A record crop of nominations is a reward for decades of investment across the creative industries. The British government should take note
News that Ireland had hoovered up 14 Oscar nominations rang out this week from Louth to Limerick. Nine of them were for the black comedy The Banshees of Inisherin, which finally overtook the national record of seven held since 1994 by Jim Sheridan’s In the Name of the Father. Such is the pile-up that Colin Farrell, who stars in Banshees as one of two feuding friends in a remote island community, will compete for the best actor gong with Paul Mescal, from the British-made father-and-daughter duet Aftersun.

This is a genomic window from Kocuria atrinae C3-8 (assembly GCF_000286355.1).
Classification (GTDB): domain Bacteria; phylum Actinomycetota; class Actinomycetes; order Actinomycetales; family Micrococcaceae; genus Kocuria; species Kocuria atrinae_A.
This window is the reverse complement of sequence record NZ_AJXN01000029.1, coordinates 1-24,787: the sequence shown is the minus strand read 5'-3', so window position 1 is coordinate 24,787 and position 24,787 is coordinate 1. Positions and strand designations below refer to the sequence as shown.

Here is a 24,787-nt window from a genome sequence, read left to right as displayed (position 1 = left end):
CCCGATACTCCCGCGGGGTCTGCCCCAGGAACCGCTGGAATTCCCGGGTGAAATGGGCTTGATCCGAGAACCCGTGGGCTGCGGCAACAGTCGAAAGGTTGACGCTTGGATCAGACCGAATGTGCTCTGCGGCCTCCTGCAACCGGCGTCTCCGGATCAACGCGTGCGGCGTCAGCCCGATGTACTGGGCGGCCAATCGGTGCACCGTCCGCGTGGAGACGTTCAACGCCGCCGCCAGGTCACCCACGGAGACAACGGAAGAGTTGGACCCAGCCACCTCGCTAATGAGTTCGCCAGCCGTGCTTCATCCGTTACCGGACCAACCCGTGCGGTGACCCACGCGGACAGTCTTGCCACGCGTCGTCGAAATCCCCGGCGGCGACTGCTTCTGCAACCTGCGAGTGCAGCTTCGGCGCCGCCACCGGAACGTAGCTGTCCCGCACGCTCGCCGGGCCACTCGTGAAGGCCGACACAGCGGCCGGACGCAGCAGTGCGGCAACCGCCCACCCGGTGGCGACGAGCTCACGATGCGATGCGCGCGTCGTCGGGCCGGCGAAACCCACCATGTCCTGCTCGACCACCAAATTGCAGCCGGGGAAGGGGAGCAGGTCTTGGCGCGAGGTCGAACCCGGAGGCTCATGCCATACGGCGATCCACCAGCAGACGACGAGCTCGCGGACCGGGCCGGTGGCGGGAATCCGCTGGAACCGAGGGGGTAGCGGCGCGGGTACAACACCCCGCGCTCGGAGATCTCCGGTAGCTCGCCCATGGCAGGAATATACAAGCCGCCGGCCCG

Films about Ireland and its people are not rarities in the Oscar stakes: Kenneth Branagh’s British-made Belfast bagged seven nominations last year; an adaptation of Colm Tóibín’s emigration novel Brooklyn, co-produced by the UK, Ireland and Canada, took three in 2016, and The Crying Game, by Ireland’s most garlanded film director, Neil Jordan, was nominated for six awards and won one in 1993. Banshees is a passion project for its writer, director and co-producer Martin McDonagh, who is an international player, with three Oscar nominations and a win already under his belt.